With strong economic pressures creating an environment that favors diversification, the member states of the Cooperation Council for the Arab States of the Gulf, more commonly known as the Gulf Cooperation Council or the GCC, have experienced a major boom in startup activity. The list of member states of the GCC includes Kuwait, Saudi Arabia, Qatar, Bahrain, the United Arab Emirates and Oman. Long known primarily for the oil wealth and extravagant spending habits, these countries are increasingly trying to claim a stake in the global economy of the 21st Century. |
In addition to the economic pressures facing the Gulf States, underserved markets throughout the Arabic-speaking world have also created opportunities for entrepreneurs to seize. Reliable and available content in Arabic has proven sparse, with many educated Arabic audiences turning to western sources for news and media, and most Arab social media participation has taken place on websites such as Facebook and Twitter. Government-backed and private sources of venture capital funding have sought to step into the space with accelerator programs such as the UAE’s SeedStartups. SeedStartups places $25,000 in investment money into the hands of worthy enterprises in exchange for a flat 10% equity stake in the newly formed startup company.
Existing markets throughout the region are also proving to be fertile ground for startups to exploit. For example, Glambox is an Internet-based startup that caters to the region’s female demographic by providing high-end beauty products through a monthly subscription model. In exchange for a minimum subscription of Dhs50 a month, subscribers receive samples of beauty products that they have the opportunity to purchase later in larger quantities. Comparison shopping website Souqalmal, which caters to buyers in Kuwait, Saudi Arabia and the UAE, was founded in May 2012, and it has been helping its customers compare prices on everything from mobile phone plans to university programs.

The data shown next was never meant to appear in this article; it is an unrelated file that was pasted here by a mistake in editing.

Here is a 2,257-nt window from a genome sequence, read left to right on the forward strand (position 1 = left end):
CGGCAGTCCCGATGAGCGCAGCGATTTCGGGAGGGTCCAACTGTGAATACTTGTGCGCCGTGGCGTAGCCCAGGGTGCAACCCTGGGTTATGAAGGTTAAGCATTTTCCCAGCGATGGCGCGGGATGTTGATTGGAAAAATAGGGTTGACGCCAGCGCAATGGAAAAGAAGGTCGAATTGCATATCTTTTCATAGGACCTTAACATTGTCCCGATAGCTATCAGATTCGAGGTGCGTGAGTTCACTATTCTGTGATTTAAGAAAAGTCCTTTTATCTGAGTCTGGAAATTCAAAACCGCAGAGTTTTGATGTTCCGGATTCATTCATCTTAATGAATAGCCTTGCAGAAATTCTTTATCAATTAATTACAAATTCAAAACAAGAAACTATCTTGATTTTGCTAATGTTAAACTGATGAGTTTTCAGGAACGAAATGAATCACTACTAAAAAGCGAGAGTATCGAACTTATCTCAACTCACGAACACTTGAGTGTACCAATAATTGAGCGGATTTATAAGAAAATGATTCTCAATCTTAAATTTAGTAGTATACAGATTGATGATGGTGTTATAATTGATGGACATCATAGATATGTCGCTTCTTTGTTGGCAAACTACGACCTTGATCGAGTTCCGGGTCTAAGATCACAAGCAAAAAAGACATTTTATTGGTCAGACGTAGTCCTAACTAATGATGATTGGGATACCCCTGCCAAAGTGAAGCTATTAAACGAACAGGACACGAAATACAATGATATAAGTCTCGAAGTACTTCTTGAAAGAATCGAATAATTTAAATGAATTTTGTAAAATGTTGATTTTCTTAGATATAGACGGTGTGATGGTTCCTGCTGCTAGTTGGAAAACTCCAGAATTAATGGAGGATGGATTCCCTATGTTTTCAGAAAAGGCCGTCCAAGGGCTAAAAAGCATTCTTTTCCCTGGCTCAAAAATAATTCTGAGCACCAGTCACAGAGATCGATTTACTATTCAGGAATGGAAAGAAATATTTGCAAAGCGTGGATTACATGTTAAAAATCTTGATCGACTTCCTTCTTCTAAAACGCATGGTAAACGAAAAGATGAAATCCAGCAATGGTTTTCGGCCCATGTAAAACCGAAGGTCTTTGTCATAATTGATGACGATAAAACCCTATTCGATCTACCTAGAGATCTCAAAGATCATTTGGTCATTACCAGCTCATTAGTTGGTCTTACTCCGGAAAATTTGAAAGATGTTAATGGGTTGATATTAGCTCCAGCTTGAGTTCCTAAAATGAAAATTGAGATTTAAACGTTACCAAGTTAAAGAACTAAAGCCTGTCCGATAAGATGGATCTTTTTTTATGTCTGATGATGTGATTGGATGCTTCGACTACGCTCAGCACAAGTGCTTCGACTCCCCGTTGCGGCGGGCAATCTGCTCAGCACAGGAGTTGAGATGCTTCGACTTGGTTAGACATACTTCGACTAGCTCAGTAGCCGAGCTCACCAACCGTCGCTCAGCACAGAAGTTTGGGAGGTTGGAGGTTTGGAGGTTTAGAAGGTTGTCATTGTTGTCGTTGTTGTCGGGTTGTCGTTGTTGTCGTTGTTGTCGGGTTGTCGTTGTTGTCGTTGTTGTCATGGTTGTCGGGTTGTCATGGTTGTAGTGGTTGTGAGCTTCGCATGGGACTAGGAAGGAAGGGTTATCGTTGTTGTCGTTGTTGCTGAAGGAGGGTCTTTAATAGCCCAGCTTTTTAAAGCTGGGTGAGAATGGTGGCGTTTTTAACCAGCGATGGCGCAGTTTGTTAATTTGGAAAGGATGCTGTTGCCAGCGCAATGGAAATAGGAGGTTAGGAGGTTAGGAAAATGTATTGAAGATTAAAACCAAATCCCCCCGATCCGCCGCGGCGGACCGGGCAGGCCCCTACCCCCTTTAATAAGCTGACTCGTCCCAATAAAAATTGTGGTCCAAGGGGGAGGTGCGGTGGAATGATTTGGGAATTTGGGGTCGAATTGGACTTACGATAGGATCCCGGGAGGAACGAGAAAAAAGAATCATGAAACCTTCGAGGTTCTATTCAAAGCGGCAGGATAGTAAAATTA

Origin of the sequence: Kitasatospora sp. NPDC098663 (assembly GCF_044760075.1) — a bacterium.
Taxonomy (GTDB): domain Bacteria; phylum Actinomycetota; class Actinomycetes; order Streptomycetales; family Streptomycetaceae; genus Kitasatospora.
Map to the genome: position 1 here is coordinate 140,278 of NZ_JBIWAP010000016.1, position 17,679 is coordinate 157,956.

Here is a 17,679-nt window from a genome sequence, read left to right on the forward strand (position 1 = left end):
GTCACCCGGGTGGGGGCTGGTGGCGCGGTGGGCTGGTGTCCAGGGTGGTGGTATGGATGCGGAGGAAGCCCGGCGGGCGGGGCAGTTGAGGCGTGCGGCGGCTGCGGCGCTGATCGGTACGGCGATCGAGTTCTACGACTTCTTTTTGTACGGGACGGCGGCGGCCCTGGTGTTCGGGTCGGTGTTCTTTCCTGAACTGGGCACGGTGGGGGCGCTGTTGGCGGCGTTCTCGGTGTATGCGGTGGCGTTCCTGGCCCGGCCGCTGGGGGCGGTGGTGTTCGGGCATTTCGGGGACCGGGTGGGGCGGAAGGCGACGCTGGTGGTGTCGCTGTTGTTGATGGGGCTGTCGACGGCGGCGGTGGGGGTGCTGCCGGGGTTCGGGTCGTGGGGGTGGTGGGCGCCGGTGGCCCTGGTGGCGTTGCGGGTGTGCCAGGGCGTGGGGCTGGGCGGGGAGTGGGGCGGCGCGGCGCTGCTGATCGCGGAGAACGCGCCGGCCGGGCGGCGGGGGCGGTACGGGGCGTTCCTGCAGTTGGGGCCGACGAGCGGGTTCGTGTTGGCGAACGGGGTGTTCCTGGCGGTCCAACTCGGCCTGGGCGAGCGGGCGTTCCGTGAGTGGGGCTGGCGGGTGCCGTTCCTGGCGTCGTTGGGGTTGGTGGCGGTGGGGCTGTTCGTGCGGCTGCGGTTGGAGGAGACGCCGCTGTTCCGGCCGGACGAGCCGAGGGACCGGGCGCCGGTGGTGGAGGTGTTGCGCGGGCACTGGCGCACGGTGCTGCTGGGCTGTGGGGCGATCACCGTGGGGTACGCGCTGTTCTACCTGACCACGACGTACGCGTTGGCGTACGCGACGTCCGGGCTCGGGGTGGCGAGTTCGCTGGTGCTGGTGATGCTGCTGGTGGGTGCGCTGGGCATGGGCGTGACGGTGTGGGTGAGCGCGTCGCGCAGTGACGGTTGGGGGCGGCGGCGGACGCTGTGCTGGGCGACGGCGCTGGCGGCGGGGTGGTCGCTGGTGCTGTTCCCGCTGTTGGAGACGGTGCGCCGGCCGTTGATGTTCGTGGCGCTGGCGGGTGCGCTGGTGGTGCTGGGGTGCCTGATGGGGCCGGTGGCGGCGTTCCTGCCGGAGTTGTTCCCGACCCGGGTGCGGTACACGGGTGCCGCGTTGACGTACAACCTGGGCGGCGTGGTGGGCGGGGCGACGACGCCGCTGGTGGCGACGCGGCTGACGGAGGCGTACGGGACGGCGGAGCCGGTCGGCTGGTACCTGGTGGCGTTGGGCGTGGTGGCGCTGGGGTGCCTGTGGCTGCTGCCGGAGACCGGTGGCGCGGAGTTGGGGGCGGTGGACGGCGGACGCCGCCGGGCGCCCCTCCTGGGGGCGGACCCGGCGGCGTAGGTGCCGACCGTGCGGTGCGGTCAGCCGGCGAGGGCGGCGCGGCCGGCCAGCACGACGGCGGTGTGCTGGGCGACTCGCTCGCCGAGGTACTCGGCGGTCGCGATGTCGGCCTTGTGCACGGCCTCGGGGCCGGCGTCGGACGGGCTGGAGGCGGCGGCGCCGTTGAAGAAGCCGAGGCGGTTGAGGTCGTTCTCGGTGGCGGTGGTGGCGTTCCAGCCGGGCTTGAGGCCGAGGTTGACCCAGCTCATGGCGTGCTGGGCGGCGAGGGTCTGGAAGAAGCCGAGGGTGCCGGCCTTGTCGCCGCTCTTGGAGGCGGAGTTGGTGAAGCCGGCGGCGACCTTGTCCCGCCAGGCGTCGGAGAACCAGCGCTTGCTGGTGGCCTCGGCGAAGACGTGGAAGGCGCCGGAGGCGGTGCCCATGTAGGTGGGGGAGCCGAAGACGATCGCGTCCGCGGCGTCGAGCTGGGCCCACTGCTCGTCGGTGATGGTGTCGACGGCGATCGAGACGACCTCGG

The region has also proven receptive to startups founded by female entrepreneurs. Mom Souq and Mompreneurs Middle East, both founded by Mona Tavassoli in the UAE, are excellent examples. Mom Souq is an online forum for parents, and Mompreneurs Middle East is designed to help female entrepreneurs network and share information and experiences. The percentage of businesses that are owned by women in the UAE has grown from 0.1% in 2006 to 1.4% in 2011 and is expected to continue to grow well into the future. While female-centric startups have faced headwinds due to their focus on lifestyle needs as opposed to technology, the increasing shift of Internet startups toward the women’s market and social media indicates that startup interest in the GCC region may be converging with women’s interests.
The combination of available capital, underserved markets throughout the Arab world, and technology savvy within the GCC member states has created a potent combination that favors the future success of many startups in the region. GCC states continue to emphasize the economic shift away from an oil-dependent economy in order to compete more effectively in the modern global marketplace, and the public in many Arab states is just now becoming aware of the greater potential of the Internet. The GCC startups are poised to take advantage of these trends and assert themselves as important players in Internet markets, traditional retail and the fusion of both.
One startup in the GCC region not to miss checking out is SoChivi. Set to become the leading virtual marketplace in the region, SoChivi is a new online company offering users the opportunity to buy and sell items through the use of free online classified adverts. Therefore, if you are you located in Dubai, UAE and need to post a free classified advert to sell your car, property or a service you can now do so easily at SoChivi.com!
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